Mutual Fund Giants Unfazed by Warnings on Stocks
Wall Street heavyweights including Stan Druckenmiller and David Tepper may be sounding the alarm about stocks, but some of the world’s biggest investors are sticking with or boosting their holdings.
Money managers and strategists at Capital Group, Franklin Templeton and BlackRock Inc., which together oversee about $8.8 trillion, say equities remain attractive even as the threat of a second wave of coronavirus infections looms at a time when there’s no medical solution.
Their reasons? We’re past the first stage of the outbreak, central banks and governments are supporting markets, and shares are appealing compared to other asset classes such as bonds.
“I am cheered by the declining growth rates of new infections and mortality,” said Steven Watson, a portfolio manager at Capital Group who helps oversee about $227 billion. “I won’t go as far as to say we’re at the beginning of the end, but I think we can say we’re at least at the end of the beginning.”
An index of global equities has recouped more than half its losses in the pandemic, rising about 28% from a low on March 23. As stocks continue to recover despite stark outlooks for economies, legendary investors including Druckenmiller and Tepper have said the risk-reward of holding shares is the worst they’ve encountered in years.
Watson says he’s made few changes to his portfolio, only selling some shares whose “recovery runway” looks long. He says his optimism has one caveat: central banks will need to provide the monetary responses needed to restart growth. He views Asian stocks as likely to have a stronger run in coming months, given the “relatively bright outlook on the Covid-19 front.”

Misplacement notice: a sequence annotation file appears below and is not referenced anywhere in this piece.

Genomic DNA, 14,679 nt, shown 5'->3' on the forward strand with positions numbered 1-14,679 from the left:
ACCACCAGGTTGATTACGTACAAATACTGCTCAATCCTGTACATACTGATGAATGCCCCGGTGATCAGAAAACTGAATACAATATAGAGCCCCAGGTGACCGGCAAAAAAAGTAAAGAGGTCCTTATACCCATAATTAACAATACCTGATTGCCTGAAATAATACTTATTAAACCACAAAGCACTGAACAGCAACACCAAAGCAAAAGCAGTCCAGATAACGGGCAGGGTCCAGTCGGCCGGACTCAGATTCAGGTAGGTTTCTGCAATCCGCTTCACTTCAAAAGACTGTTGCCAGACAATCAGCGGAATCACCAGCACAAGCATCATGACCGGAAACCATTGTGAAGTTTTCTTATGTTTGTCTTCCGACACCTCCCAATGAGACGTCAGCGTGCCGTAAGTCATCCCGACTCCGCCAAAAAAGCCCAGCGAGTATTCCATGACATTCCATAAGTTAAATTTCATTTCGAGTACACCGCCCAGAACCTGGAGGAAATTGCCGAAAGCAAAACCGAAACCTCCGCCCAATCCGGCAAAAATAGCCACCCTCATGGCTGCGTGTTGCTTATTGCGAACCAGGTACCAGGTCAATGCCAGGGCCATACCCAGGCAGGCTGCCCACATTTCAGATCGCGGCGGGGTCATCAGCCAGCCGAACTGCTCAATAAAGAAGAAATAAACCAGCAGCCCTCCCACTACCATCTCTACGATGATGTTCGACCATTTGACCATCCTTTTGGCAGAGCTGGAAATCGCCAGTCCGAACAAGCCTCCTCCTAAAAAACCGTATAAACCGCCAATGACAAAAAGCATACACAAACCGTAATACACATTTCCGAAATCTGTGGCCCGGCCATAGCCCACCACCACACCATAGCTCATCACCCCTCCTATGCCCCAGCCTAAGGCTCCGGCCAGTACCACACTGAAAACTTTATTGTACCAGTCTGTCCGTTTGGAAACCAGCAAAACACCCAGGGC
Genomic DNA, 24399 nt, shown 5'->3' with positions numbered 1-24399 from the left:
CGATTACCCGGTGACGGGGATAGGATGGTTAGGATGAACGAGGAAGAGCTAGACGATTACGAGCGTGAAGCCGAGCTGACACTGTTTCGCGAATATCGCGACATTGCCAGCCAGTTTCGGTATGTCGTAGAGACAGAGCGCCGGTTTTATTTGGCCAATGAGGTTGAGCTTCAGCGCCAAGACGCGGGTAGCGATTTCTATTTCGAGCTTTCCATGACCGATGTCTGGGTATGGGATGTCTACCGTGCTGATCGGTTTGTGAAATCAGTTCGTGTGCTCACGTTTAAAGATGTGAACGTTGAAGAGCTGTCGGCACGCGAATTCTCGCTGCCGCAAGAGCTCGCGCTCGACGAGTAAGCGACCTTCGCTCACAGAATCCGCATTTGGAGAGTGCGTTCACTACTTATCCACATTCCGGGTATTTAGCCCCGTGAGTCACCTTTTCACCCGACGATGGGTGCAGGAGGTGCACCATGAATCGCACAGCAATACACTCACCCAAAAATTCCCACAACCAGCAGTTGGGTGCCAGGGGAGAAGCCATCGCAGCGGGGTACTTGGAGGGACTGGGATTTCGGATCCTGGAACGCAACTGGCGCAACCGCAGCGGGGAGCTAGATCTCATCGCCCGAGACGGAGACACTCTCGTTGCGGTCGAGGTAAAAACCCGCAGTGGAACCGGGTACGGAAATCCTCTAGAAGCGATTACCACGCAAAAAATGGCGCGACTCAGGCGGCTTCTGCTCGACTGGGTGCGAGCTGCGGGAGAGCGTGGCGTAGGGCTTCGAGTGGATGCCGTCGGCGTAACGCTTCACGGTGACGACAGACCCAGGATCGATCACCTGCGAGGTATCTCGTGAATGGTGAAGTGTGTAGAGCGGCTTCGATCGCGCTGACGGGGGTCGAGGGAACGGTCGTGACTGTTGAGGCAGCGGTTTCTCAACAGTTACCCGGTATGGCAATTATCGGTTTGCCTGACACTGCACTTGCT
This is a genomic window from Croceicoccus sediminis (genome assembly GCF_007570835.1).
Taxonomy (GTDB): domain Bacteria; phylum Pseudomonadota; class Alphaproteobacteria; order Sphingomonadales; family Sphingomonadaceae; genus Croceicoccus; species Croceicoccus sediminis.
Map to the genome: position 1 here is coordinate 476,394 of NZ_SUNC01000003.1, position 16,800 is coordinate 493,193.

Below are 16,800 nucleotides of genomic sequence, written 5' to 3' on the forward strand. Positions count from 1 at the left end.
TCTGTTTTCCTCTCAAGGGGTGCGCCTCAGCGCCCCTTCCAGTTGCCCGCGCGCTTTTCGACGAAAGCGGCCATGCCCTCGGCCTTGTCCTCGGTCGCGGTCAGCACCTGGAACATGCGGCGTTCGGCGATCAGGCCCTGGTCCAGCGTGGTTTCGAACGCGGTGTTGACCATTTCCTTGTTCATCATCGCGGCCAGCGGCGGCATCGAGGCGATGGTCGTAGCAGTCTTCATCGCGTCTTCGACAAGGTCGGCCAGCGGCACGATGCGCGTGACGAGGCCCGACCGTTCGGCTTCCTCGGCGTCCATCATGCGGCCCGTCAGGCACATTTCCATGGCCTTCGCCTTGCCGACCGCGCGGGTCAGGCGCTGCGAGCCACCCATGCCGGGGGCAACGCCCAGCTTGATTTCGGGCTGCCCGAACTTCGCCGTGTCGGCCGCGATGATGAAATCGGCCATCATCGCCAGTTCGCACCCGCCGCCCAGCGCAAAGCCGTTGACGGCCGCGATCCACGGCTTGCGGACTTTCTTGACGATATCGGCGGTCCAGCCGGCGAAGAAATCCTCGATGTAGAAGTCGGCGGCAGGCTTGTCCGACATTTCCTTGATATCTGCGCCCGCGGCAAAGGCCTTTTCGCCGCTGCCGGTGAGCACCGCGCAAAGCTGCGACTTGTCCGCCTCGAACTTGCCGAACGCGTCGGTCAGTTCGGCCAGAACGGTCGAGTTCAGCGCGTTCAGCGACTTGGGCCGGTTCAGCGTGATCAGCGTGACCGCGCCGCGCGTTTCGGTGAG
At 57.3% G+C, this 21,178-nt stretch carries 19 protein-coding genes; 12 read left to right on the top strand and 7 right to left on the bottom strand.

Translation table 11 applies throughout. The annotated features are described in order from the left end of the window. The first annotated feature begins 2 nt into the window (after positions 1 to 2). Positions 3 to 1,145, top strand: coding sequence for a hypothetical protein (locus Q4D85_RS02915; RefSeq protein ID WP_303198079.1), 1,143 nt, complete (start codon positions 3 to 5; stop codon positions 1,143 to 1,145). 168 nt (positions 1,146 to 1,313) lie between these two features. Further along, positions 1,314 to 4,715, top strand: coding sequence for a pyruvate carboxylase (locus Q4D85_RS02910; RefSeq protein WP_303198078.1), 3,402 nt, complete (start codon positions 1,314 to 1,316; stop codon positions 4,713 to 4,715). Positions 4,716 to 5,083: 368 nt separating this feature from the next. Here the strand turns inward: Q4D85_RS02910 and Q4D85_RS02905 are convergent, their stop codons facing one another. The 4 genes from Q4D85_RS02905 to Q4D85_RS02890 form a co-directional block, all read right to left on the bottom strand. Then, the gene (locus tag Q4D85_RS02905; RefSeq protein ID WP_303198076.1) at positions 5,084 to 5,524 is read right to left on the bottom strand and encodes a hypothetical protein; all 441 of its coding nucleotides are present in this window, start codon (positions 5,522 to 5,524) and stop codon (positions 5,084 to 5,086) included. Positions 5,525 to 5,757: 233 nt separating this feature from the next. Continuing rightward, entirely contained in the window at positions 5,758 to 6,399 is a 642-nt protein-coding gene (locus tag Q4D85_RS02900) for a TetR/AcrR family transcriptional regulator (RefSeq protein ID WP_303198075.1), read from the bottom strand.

“As for the risk of reinfection, yes, further waves of infection will push the markets lower,” he said. “We need to brace ourselves for that, but I wouldn’t let it keep me out of the market.”
Franklin Templeton’s multi-asset solutions group, which manages about $123 billion, tentatively increased equities in mid-March, moving back to a neutral position on the asset class just before stocks started to climb.
The team is betting global equities will outperform bonds until the end of 2021, according to Wylie Tollette, its head of client investment solutions. That’s because of the low yields provided by most developed market sovereign debt and expected volatility in bond markets, particularly in credit spreads. Like Capital Group, it’s sticking with equities despite the risk of a second wave of infections.
“Our base case is that we will see several surges in Covid cases until a medical solution is found,” he said. “Looking over the next 12 to 18 months, we are cautiously positive on equities versus bonds from a risk-adjusted return perspective.”
Tollette says his team is leaning toward “defensive sectors and regions” as it predicts a slow and uneven economic recovery until a vaccine or effective treatment is found. It’s likely to be Nike Inc. “swoosh” shaped rather than V or U shaped, he said. Like Watson, he notes that Asian countries are further along in addressing the impact of the pandemic.
“We do not expect global GDP to fully recover until late 2021 or 2022,” he said. “This would make the Covid crisis longer-lasting -- from a GDP standpoint -- than the global financial crisis but significantly shorter and less severe than a depression.”
BlackRock is also sticking with its neutral weighting on equities, favoring buying quality stocks across regions. It points to the trillions of dollars pumped in by central banks and governments to contain the crisis.
“We see the unprecedented policy response to cushion the pandemic’s blow as key to support global equity markets -- against a backdrop of historic uncertainty for activity and earnings,” analysts led by BlackRock Investment Institute Global Chief Investment Strategist Mike Pyle wrote in a note. “We still prefer an up-in-quality stance and like economies with ample policy room.”
Capital Group’s Watson says he remains hopeful about the outlook for his stock picks, partly because he lived through the SARS epidemic of 2003.
“I have little cash today and I like all the companies I hold,” he said. “I find myself more optimistic than some.”
©2020 Bloomberg L.P.